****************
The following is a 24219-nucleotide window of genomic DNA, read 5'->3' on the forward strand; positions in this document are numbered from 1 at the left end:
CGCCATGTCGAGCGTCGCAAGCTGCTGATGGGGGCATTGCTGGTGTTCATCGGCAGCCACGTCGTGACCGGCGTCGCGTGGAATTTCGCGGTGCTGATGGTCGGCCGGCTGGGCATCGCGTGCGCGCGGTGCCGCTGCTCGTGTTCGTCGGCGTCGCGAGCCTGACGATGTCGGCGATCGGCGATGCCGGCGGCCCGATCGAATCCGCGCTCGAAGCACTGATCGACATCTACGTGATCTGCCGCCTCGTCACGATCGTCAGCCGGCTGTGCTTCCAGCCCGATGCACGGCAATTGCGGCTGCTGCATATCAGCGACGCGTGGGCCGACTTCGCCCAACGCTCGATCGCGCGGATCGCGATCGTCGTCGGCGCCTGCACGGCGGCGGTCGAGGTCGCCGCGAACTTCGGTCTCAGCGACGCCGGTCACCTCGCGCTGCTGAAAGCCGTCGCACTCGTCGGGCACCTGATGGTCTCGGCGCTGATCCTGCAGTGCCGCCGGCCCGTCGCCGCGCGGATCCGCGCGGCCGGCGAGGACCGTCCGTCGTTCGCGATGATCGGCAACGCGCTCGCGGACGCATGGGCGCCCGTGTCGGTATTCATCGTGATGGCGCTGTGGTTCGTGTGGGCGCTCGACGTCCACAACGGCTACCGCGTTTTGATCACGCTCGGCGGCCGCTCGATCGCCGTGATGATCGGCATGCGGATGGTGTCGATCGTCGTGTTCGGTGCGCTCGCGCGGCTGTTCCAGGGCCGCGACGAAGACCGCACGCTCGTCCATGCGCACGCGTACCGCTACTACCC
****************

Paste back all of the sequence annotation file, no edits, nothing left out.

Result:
The following is a 24219-nucleotide window of genomic DNA, read 5'->3' on the forward strand; positions in this document are numbered from 1 at the left end:
CGCCATGTCGAGCGTCGCAAGCTGCTGATGGGGGCATTGCTGGTGTTCATCGGCAGCCACGTCGTGACCGGCGTCGCGTGGAATTTCGCGGTGCTGATGGTCGGCCGGCTGGGCATCGCGTGCGCGCGGTGCCGCTGCTCGTGTTCGTCGGCGTCGCGAGCCTGACGATGTCGGCGATCGGCGATGCCGGCGGCCCGATCGAATCCGCGCTCGAAGCACTGATCGACATCTACGTGATCTGCCGCCTCGTCACGATCGTCAGCCGGCTGTGCTTCCAGCCCGATGCACGGCAATTGCGGCTGCTGCATATCAGCGACGCGTGGGCCGACTTCGCCCAACGCTCGATCGCGCGGATCGCGATCGTCGTCGGCGCCTGCACGGCGGCGGTCGAGGTCGCCGCGAACTTCGGTCTCAGCGACGCCGGTCACCTCGCGCTGCTGAAAGCCGTCGCACTCGTCGGGCACCTGATGGTCTCGGCGCTGATCCTGCAGTGCCGCCGGCCCGTCGCCGCGCGGATCCGCGCGGCCGGCGAGGACCGTCCGTCGTTCGCGATGATCGGCAACGCGCTCGCGGACGCATGGGCGCCCGTGTCGGTATTCATCGTGATGGCGCTGTGGTTCGTGTGGGCGCTCGACGTCCACAACGGCTACCGCGTTTTGATCACGCTCGGCGGCCGCTCGATCGCCGTGATGATCGGCATGCGGATGGTGTCGATCGTCGTGTTCGGTGCGCTCGCGCGGCTGTTCCAGGGCCGCGACGAAGACCGCACGCTCGTCCATGCGCACGCGTACCGCTACTACCC